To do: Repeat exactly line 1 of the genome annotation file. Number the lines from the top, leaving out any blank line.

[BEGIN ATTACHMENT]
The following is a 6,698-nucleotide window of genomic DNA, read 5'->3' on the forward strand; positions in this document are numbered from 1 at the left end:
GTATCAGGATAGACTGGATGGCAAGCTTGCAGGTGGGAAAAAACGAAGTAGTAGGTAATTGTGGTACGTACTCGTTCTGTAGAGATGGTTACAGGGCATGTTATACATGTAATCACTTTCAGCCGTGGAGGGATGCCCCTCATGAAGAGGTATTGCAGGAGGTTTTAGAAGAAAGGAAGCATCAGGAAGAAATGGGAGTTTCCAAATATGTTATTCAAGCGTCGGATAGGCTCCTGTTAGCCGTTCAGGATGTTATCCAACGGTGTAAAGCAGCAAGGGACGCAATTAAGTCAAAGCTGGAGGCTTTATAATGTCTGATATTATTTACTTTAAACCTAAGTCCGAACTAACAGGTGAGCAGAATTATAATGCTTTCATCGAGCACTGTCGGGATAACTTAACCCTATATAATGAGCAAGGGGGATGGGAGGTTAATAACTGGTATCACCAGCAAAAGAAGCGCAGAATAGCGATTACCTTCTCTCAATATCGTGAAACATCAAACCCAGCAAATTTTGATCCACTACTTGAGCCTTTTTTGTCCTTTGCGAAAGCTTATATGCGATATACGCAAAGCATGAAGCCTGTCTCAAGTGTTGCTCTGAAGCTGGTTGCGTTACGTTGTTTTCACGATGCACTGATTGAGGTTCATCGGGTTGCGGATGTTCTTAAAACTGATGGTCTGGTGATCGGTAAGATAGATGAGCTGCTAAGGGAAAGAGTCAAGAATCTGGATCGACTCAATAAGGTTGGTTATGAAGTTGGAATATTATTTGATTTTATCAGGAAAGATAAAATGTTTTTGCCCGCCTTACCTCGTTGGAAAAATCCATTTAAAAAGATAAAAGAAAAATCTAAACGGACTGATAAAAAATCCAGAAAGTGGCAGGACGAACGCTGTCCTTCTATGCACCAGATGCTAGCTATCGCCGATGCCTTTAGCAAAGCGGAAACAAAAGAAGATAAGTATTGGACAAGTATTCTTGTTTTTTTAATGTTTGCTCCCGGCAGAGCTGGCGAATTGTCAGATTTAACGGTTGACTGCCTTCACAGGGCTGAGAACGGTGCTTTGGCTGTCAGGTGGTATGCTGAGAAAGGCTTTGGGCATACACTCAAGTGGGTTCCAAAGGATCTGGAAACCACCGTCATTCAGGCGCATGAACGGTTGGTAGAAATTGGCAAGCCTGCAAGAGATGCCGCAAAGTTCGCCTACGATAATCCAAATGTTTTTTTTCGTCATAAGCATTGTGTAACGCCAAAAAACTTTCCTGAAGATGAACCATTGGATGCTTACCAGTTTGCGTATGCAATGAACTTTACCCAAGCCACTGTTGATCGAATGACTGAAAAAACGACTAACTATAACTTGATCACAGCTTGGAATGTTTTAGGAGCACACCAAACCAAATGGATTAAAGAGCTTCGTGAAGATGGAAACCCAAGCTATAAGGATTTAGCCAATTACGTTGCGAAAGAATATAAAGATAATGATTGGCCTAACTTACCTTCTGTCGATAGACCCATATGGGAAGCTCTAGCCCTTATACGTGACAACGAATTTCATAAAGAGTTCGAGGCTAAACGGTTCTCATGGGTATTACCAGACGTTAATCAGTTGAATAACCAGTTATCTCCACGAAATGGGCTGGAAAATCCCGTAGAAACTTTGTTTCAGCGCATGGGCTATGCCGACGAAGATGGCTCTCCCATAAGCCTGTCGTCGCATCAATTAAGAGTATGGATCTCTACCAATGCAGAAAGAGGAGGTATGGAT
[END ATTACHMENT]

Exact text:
The following is a 6,698-nucleotide window of genomic DNA, read 5'->3' on the forward strand; positions in this document are numbered from 1 at the left end: